Drag characteristics of RIB

Discussion in 'Hydrodynamics and Aerodynamics' started by ursus, Apr 28, 2021.

  1. ursus
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    ursus Junior Member

    I am looking for hydro drag characteristics of a 4-5m RIB.
    Ideally measured data, up to 20kn, multiple payloads.
    But wild guesses or simulations would also help. ;-)
     
  2. bajansailor
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    bajansailor Marine Surveyor

    What is your ultimate aim here Ursus?
    As in what are you trying to achieve?

    It might be easier to find / borrow / rent a 4 metre RIB, and do some practical experiments with it with different payloads.
    You could measure the speed with a GPS, you should be able to calculate the delivered power, and hence you should be able to measure resistance (if this is what you are after?)
     
  3. TANSL
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    TANSL Senior Member

    It is not exactly what you asked for but maybe it can help you. These are the power / speed curves for a 5 m RIB, at different drafts / displacements.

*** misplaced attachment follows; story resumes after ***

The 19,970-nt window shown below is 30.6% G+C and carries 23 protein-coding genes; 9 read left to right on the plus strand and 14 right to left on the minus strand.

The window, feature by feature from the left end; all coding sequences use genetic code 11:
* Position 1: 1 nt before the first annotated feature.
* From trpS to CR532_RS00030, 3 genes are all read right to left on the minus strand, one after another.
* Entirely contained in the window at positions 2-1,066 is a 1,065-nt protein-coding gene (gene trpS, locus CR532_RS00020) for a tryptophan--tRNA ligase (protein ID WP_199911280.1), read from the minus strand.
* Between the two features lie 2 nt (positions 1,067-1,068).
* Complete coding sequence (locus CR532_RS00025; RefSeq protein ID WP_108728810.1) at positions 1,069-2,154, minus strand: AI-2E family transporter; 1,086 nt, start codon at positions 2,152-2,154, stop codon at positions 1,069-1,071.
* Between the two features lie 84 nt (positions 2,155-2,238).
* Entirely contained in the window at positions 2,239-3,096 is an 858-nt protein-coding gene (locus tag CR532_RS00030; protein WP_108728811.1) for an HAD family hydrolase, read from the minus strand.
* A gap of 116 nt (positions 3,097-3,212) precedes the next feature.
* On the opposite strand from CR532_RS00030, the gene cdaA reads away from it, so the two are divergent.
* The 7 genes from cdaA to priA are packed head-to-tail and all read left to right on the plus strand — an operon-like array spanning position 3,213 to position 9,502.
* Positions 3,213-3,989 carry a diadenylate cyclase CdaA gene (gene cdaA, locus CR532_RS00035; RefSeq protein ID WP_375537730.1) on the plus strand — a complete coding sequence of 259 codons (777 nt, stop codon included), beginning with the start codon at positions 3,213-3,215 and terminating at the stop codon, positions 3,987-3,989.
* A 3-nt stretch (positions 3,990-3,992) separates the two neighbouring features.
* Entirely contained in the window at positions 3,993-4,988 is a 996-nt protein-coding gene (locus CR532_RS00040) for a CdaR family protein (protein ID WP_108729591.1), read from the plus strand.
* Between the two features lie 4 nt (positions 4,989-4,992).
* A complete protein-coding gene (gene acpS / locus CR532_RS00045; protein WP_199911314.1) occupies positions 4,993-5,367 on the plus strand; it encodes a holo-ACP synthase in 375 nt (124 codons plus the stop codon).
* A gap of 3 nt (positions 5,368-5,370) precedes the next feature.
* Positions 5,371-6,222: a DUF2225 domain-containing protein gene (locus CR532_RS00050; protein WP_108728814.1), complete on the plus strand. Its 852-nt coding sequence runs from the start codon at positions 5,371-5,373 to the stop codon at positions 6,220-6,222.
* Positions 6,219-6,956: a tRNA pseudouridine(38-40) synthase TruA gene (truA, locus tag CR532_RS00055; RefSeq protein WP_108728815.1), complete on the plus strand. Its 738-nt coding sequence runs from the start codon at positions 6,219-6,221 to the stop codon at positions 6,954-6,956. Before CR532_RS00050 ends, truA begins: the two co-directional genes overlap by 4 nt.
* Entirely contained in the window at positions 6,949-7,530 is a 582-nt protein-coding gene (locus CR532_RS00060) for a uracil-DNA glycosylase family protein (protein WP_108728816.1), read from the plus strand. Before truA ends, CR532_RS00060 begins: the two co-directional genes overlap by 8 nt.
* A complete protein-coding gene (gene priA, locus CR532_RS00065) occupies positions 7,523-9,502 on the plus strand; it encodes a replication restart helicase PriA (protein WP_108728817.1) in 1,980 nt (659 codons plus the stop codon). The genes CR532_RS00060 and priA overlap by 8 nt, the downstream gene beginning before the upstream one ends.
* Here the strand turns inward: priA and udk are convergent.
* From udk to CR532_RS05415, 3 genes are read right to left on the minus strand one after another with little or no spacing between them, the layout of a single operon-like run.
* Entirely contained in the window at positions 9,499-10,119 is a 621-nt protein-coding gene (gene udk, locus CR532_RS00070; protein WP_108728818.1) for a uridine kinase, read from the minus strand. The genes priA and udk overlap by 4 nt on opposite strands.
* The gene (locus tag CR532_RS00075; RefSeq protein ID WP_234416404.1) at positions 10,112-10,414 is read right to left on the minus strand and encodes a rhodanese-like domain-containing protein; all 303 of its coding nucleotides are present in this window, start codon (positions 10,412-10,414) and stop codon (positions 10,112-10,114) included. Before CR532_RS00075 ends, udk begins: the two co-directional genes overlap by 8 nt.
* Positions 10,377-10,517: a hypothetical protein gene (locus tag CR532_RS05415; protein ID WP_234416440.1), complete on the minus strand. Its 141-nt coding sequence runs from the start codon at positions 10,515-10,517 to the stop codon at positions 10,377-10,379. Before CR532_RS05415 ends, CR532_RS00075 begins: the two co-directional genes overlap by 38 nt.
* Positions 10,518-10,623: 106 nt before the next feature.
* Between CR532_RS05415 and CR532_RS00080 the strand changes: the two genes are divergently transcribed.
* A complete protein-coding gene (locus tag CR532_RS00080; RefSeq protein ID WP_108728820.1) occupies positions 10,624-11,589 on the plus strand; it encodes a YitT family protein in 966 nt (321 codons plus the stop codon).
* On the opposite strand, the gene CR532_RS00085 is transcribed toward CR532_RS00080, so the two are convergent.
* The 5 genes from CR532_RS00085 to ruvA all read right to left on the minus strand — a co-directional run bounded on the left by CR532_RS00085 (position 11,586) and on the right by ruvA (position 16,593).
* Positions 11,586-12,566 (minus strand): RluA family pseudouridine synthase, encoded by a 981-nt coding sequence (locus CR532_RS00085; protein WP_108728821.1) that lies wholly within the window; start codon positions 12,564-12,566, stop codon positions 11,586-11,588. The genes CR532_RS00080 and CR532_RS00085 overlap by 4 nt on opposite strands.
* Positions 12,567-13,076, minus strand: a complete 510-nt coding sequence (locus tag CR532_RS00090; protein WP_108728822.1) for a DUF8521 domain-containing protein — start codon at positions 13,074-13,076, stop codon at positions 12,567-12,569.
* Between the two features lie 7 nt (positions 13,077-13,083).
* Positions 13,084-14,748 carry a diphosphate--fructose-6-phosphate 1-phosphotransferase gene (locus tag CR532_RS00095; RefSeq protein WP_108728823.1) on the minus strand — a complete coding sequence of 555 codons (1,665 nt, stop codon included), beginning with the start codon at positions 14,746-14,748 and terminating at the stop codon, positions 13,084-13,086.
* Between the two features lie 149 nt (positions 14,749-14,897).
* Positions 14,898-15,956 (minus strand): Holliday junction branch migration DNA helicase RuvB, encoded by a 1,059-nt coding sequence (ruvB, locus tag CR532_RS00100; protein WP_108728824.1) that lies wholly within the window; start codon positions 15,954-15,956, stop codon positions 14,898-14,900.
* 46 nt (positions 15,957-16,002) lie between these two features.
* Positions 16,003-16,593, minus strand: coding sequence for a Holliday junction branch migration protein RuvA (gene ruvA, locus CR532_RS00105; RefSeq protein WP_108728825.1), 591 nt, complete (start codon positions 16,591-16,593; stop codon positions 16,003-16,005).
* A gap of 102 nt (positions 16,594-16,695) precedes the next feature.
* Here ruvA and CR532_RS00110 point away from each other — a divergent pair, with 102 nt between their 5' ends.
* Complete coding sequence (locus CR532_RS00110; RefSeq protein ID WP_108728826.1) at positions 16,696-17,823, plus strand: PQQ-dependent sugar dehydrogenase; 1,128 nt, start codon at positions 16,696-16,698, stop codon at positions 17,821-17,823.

RIB 03.jpg RIB 04.jpg RIB 05.jpg RIB 06.jpg
     
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  4. Alik
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    Alik Senior Member

    Getting measured drag for 4-5m RIB is not easy. It means towing of full size boat, likely on open water. One needs to model the outbord engine thrust vector while towing, otherwise the results would be useless.
    On other side, it can done by reverse calculatiosn of propeller thrust and speed/RPM measurements, but also not accurate - exact properties of outboard props are unknown.
    Thus better to rely on calcs by Savitsky or Blount-Fox methods.
     
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  5. Ad Hoc
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    Ad Hoc Naval Architect

    If performing a standard model test, im not sure what is not easy in this sense. The Fn is not high, it is only 1.4.
    So I wouldn't say it is not easy - it is just not so easy relating to the actual SHP needed I would suggest, since as you note outboards are not known for their exact specs!

    However, the difficulty is more related to the LCG and getting this 'optimal'.

    At the same Fn as this 4-5m RIB you can results with an "optimal" LCG for the Fn as :
    upload_2021-4-29_12-3-41.png

    But when compared to a less than optimal LCG at the same Fn:

    upload_2021-4-29_12-2-53.png

    Small margins lead to major discrepancies in small boats. :(
     
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  6. ursus